highPerform_bodyFifty milliseconds may not seem like a lot of time. Indeed, the human eye takes between 300 and 400 milliseconds to complete a single blink. And yet in the context of a high-speed automated assembly system, in which a single linear actuator might make more than a dozen moves per minute, 50 milliseconds here and there can really add up.

Consider a simple two-axis servo-driven motion system that produces one part with each cycle. Let’s say the X axis requires 0.5 second to move to one position and 0.5 second to move back, with 50 milliseconds of settling time at each position. Similarly, the Z axis requires 0.2 second to move to one position and 0.2 second to move back, with the same 50 milliseconds of settling time at each position. All totaled, then, the system takes 1.6 seconds to complete a cycle, including 200 milliseconds of settling time.

That equates to 37.5 parts per minute. At a price per part of $0.10, the system therefore generates $225 in revenue per hour.

But what if you could shave a few milliseconds off settling time with a higher performance servo system? Instead of 50 milliseconds of settling time at each position, the system requires just 4 milliseconds.

Now, the system takes 1.416 seconds to complete a cycle, including 16 milliseconds of settling time. That equates to 42.37 parts per minute, enabling the system to generate $254.24 in revenue per hour, or $29.24 more per hour than the original system. In a two-shift operation running six days a week, that adds up to an additional $140,353 in revenue.

“If you have an application that makes one move, and 30 minutes goes by before it makes another move, a high-performance servo system isn’t going to do you much good,” says Scott Carlberg, product marketing manager for the Drives and Motion Div. of Yaskawa America Inc. “But, in an assembly operation with three axes moving 25 times per minute for hours, a high-performance servo system is going to have a big effect.”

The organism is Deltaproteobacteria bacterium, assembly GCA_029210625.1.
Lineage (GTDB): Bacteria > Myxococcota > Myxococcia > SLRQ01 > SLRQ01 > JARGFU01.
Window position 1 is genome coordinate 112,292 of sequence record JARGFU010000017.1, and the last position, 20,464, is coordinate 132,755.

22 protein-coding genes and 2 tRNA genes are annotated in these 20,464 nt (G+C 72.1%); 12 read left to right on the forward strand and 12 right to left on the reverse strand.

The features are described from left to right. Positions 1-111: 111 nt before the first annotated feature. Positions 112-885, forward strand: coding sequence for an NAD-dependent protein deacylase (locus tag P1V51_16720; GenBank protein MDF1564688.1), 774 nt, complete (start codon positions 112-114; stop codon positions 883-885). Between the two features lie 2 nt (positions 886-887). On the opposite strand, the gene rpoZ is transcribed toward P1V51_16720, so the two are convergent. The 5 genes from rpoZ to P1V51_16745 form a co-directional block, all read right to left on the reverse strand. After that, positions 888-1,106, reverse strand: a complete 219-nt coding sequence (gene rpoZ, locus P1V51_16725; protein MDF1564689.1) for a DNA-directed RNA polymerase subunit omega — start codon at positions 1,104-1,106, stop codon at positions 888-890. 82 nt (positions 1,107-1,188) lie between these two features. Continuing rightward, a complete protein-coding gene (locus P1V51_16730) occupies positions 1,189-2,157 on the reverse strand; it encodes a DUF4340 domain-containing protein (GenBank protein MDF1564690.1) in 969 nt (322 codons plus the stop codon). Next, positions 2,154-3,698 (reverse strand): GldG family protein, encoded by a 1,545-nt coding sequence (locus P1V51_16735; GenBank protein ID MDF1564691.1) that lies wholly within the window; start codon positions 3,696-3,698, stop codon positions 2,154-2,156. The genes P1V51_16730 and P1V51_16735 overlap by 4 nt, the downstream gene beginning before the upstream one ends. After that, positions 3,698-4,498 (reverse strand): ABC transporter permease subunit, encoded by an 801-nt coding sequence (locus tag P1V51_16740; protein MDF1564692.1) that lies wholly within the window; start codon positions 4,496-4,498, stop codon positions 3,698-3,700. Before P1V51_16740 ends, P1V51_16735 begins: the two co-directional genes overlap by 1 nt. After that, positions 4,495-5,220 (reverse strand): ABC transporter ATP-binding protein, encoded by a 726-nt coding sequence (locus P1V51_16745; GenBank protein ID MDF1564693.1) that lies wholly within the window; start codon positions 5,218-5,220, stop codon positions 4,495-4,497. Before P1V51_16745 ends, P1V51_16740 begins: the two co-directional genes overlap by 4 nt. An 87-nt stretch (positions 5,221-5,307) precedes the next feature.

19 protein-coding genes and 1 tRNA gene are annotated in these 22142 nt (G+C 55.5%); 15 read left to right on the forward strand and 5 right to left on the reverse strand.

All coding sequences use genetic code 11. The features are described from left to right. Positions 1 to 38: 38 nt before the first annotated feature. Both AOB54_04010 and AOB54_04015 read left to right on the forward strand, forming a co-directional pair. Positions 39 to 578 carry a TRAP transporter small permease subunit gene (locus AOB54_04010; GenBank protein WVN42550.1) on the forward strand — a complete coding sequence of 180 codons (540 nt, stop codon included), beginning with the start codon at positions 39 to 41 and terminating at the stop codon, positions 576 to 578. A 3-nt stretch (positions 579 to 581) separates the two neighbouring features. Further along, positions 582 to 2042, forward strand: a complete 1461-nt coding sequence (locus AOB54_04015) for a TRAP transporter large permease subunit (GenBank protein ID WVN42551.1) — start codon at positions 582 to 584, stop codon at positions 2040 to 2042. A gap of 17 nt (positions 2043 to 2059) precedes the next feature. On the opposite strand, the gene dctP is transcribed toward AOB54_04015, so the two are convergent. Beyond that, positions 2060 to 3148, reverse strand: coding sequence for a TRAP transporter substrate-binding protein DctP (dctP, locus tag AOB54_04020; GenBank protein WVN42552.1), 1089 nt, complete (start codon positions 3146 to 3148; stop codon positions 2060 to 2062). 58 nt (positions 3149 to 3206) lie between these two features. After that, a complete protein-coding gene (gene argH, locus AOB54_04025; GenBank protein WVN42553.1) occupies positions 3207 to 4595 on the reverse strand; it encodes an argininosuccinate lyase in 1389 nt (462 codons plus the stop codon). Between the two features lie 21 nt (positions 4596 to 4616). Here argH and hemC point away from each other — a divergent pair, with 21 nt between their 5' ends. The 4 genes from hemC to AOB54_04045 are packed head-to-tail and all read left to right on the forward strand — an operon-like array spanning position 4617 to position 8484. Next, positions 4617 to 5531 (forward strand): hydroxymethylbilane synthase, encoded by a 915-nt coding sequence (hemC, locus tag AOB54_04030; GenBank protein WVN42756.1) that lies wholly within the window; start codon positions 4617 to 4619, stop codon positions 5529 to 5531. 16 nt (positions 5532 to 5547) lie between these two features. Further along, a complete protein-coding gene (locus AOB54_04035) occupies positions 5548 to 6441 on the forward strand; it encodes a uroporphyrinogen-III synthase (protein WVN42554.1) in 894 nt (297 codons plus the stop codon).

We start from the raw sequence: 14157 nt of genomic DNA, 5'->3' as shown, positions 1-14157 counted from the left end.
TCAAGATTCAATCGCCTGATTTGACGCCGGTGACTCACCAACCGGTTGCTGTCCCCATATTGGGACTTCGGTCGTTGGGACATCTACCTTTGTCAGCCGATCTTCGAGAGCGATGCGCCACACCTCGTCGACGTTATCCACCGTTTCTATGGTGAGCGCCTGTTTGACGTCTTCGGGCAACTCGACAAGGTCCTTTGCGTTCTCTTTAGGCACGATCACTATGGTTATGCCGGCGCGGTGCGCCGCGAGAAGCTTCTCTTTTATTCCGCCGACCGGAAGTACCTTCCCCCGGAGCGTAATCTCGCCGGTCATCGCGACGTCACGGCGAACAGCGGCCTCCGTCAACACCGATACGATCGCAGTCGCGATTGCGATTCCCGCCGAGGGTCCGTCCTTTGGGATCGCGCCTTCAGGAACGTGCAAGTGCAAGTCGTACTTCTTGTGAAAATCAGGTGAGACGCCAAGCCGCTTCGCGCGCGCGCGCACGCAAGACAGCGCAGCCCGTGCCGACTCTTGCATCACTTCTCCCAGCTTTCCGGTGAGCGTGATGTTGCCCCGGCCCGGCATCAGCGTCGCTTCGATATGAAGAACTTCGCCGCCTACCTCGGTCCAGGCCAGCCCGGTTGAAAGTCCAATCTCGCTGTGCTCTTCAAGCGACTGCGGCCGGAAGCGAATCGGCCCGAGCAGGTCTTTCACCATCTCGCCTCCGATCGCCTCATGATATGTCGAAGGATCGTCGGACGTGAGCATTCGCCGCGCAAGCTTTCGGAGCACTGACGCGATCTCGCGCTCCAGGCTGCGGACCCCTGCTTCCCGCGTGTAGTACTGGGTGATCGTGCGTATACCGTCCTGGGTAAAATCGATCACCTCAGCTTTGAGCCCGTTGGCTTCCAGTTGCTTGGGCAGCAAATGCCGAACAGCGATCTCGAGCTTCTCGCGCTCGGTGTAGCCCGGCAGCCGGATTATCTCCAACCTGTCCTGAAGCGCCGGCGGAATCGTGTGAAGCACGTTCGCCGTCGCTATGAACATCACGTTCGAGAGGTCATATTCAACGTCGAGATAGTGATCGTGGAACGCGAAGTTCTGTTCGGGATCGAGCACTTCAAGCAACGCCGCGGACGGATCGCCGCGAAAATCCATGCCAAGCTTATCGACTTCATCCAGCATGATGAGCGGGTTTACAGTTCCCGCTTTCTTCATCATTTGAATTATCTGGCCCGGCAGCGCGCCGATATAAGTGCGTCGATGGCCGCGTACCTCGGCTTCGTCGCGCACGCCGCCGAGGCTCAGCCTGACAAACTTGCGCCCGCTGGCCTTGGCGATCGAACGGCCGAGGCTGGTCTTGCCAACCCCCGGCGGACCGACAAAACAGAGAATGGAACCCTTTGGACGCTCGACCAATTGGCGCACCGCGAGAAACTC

In a servo-driven motion control system, settling time is the difference between when the system is supposed to be at a commanded position and when it actually arrives there. Various factors can affect settling time, including system bandwidth, feedback resolution, load inertia, move profile, machine resonances and other mechanical limitations.

“Settling time for an average servo system in today’s market ranges from 50 to 100 milliseconds,” says Carlberg. “Settling time for a high-performance servo system, such as Yaskawa’s Sigma-5, can consistently get down in the 5 to 10 millisecond range.”

One feature that differentiates a high-performance servo system from a standard one is greater bandwidth in the current and velocity control loops. The velocity control loop on the Sigma-5 has a bandwidth of 1.6 kilohertz. In comparison, the velocity control loop on the S200 servo drive from Kollmorgen, for example, has a bandwidth of 800 hertz.

With more bandwidth, the amplifier can receive and process more data from the servomotor. For example, a 20-bit abso-lute encoder supplies more than 1 million pulses per revolution. “That extra feedback allows you to crank up the servo gain, which allows the system to reach the commanded position faster,” says Carlberg.
High bandwidth also enables the drive to perform more complex control algorithms. For example, the Sigma-5 drive has algorithms for automatic system tuning and vibration suppression.